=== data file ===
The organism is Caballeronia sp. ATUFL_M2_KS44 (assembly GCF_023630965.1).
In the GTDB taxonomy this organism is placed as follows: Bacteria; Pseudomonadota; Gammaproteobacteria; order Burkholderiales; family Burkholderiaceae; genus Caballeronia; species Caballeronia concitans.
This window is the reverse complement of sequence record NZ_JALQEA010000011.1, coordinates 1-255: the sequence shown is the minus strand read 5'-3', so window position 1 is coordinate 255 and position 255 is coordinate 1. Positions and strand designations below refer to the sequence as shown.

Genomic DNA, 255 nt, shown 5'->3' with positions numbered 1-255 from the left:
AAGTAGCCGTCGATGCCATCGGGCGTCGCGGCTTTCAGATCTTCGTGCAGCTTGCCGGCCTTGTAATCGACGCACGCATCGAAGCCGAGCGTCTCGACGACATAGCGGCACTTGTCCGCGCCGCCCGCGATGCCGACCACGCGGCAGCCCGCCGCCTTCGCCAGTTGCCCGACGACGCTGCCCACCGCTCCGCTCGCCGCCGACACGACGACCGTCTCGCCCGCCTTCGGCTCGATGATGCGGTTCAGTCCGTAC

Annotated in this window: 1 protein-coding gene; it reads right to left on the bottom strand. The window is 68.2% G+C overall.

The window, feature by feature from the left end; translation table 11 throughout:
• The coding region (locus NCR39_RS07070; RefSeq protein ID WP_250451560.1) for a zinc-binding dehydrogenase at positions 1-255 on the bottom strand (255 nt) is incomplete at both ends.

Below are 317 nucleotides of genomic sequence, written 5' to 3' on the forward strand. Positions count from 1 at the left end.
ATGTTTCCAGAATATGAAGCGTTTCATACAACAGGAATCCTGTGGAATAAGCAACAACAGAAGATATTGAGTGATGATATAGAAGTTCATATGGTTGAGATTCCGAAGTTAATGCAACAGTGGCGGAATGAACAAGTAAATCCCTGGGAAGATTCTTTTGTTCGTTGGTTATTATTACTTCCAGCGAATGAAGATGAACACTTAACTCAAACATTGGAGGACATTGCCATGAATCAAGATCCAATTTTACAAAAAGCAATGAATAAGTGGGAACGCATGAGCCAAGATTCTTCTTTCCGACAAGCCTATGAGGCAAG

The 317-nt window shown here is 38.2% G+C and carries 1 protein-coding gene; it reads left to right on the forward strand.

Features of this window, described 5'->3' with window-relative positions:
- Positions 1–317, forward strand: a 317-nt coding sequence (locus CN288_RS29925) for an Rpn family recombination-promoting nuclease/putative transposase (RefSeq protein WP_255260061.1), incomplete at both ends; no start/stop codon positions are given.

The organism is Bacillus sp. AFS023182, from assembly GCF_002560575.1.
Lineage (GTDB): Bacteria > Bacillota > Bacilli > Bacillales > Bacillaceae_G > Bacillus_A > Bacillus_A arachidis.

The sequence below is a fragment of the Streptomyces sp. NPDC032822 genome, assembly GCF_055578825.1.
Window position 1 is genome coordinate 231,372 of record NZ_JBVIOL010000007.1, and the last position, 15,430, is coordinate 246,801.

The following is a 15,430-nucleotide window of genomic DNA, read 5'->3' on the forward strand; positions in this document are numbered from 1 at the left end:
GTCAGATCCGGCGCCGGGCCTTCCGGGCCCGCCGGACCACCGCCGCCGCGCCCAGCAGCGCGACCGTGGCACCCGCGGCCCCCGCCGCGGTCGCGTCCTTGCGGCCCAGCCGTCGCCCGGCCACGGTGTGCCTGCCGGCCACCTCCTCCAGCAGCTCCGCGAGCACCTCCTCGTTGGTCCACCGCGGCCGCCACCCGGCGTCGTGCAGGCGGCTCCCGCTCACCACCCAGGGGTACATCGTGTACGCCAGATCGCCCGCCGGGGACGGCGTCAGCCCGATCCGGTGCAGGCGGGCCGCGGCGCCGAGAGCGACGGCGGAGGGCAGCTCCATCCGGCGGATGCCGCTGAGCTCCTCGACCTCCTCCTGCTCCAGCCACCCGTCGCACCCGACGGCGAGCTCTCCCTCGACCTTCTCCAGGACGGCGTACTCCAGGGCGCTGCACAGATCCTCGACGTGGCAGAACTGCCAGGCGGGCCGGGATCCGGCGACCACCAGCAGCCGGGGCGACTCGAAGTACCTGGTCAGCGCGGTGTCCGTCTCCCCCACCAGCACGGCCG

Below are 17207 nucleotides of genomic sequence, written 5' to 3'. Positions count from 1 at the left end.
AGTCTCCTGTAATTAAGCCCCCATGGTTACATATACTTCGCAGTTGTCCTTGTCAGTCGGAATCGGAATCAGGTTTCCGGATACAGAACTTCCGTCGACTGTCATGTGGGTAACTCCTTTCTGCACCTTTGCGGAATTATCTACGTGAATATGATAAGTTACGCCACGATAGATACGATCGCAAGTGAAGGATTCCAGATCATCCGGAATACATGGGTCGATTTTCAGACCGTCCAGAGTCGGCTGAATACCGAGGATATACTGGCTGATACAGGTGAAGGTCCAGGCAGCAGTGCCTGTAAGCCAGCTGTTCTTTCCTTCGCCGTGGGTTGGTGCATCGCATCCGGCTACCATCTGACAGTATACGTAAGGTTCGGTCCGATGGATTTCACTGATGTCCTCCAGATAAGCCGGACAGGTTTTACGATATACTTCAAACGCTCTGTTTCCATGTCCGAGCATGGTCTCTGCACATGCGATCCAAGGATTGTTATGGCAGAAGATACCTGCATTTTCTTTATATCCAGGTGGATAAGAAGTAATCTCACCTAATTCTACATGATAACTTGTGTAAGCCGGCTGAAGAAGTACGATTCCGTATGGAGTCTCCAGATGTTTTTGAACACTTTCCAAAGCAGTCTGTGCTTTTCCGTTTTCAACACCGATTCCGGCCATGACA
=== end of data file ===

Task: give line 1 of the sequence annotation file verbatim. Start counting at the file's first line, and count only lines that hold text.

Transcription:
The organism is Caballeronia sp. ATUFL_M2_KS44 (assembly GCF_023630965.1).